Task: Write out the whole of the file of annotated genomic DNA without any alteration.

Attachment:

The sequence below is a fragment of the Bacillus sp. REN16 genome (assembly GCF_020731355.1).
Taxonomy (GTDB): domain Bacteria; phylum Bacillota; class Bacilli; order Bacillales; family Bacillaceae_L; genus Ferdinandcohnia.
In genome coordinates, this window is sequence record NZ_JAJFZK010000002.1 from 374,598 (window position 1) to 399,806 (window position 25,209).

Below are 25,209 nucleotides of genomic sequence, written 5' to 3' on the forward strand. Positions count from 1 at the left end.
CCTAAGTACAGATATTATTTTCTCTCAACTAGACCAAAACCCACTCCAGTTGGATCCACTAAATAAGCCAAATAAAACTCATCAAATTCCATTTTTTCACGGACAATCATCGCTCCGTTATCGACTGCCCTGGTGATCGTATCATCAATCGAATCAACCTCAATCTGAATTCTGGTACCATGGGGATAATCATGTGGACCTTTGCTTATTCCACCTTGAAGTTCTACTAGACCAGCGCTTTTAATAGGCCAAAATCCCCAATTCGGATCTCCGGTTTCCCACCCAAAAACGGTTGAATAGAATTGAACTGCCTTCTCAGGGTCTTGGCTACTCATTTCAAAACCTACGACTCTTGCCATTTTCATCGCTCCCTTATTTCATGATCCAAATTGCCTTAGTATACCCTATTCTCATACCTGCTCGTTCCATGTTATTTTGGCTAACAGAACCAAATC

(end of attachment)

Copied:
The sequence below is a fragment of the Bacillus sp. REN16 genome (assembly GCF_020731355.1).
Taxonomy (GTDB): domain Bacteria; phylum Bacillota; class Bacilli; order Bacillales; family Bacillaceae_L; genus Ferdinandcohnia.
In genome coordinates, this window is sequence record NZ_JAJFZK010000002.1 from 374,598 (window position 1) to 399,806 (window position 25,209).

Below are 25,209 nucleotides of genomic sequence, written 5' to 3' on the forward strand. Positions count from 1 at the left end.
CCTAAGTACAGATATTATTTTCTCTCAACTAGACCAAAACCCACTCCAGTTGGATCCACTAAATAAGCCAAATAAAACTCATCAAATTCCATTTTTTCACGGACAATCATCGCTCCGTTATCGACTGCCCTGGTGATCGTATCATCAATCGAATCAACCTCAATCTGAATTCTGGTACCATGGGGATAATCATGTGGACCTTTGCTTATTCCACCTTGAAGTTCTACTAGACCAGCGCTTTTAATAGGCCAAAATCCCCAATTCGGATCTCCGGTTTCCCACCCAAAAACGGTTGAATAGAATTGAACTGCCTTCTCAGGGTCTTGGCTACTCATTTCAAAACCTACGACTCTTGCCATTTTCATCGCTCCCTTATTTCATGATCCAAATTGCCTTAGTATACCCTATTCTCATACCTGCTCGTTCCATGTTATTTTGGCTAACAGAACCAAATC